In order to turn the entirety of the Bible into law – or even just the parts that you want to turn into law – by way of the “C.E.N.I” (command, example, necessary inference) hermeneutic, you have to make some assumptions.
- That the Bible is meant to be read as law
- That we cannot know the mind of God except through scripture.
- That all or most imperatives are intended as commands
- That imperatives are meant for everyone in every era in every circumstance
- That imperatives are from God even if they are issued by a Biblical character
- That only one interpretation of an imperative can be correct and is therefore clear
- That all or most examples are “good” examples
- That all or most examples are intended as commands
- That examples are meant to describe something God intends for everyone in every era in every circumstance to follow
- That all or most activities inferred are intended as commands
- That inferences are necessary
- That inferences are indisputable
- That inferences are meant to include everyone in every era in every circumstance
- That imperatives having to do with gathered worship (e.g., “do not forsake the assembly …”) affect one’s salvation and must be emphasized; that other imperatives (e.g., “sell your possessions and give to the poor”) do not affect one’s salvation and need not be emphasized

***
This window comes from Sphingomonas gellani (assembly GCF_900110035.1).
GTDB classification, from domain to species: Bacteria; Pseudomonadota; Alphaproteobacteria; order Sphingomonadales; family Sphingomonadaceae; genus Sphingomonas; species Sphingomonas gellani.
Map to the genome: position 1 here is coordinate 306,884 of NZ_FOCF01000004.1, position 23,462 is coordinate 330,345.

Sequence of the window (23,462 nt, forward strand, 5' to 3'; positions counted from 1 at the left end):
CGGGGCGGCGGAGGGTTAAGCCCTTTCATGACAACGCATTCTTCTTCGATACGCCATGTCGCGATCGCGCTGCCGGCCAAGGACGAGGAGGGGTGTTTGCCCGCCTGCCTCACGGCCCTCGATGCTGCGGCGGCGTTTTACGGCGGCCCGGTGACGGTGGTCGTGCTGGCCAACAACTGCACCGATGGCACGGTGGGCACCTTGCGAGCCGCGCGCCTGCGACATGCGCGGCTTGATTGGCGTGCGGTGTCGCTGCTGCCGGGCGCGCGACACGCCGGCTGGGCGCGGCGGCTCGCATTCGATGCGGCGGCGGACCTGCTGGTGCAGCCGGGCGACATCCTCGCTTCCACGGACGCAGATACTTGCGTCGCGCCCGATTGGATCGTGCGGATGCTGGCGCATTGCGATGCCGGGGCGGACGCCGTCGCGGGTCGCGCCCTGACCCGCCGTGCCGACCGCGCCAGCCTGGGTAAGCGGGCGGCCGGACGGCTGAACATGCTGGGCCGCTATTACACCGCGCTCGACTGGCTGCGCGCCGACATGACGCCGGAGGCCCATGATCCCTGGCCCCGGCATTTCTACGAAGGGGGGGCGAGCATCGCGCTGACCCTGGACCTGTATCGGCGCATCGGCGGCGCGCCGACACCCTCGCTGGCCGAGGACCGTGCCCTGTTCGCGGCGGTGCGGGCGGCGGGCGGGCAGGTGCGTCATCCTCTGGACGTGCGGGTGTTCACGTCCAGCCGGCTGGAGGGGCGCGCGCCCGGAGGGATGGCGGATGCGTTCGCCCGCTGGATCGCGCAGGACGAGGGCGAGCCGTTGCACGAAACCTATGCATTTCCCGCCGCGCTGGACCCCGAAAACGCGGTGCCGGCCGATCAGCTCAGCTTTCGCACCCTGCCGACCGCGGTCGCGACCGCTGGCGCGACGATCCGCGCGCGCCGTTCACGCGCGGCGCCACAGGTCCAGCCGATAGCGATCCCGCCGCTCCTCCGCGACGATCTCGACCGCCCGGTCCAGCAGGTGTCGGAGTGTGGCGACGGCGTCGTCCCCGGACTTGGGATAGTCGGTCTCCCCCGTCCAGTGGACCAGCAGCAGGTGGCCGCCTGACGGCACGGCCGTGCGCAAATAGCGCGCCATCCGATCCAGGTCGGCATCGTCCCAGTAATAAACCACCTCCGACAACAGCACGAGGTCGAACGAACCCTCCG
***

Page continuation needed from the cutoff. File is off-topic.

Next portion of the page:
- That, after being given Christ as a living example, we need more laws than have already been revealed before His arrival rather than fewer
- That law has not been superceded by Christ’s grace
- That law is still required as a schoolmaster/guardian/pedagogue
- That words/phrases translated “law” and/or “the law” in the New Testament always refer to the law of Moses
- That ignorance of God’s will is no excuse and God will not forgive it.
- That God’s justice in scripture is uncontaminated by mercy and can therefore be consistently predicted to be judgmental and condemning (e.g., that God would have sunk the ark and drowned every creature aboard her if Noah had used – even if by mistake – any other wood than “gopher wood.”)
- That scriptures which seem to contradict these principles are irrelevant and must be ignored or can logically and clearly be shown to be irrelevant.
If you further interpret the resulting laws through the regulative principle (or “law of silence”), you have to make even more assumptions:
- That any given action is either prohibited or commanded by scripture; there are no practices about which God does not care and does not express preference
- That there are no longer any disputable matters, as the principle of silence covers all unspoken commands
- That the silence of God in scripture on any given practice is prohibitive
- That there must be exceptions to the principle of silence, as there are unspoken commands which clearly carry no harm nor detriment and may assist in obeying other commands
- That these exceptions are included in the principle of expedience
- That these two principles (regulative/silence and expedience), never explicitly commanded, exemplified or implied by scripture, are not prohibited by the silence of scripture regarding them
That’s a lot of assumptions.
What does that old schoolyard proverb say? That when we “ASSUME,” it makes something-or-other of “U” and “ME” …?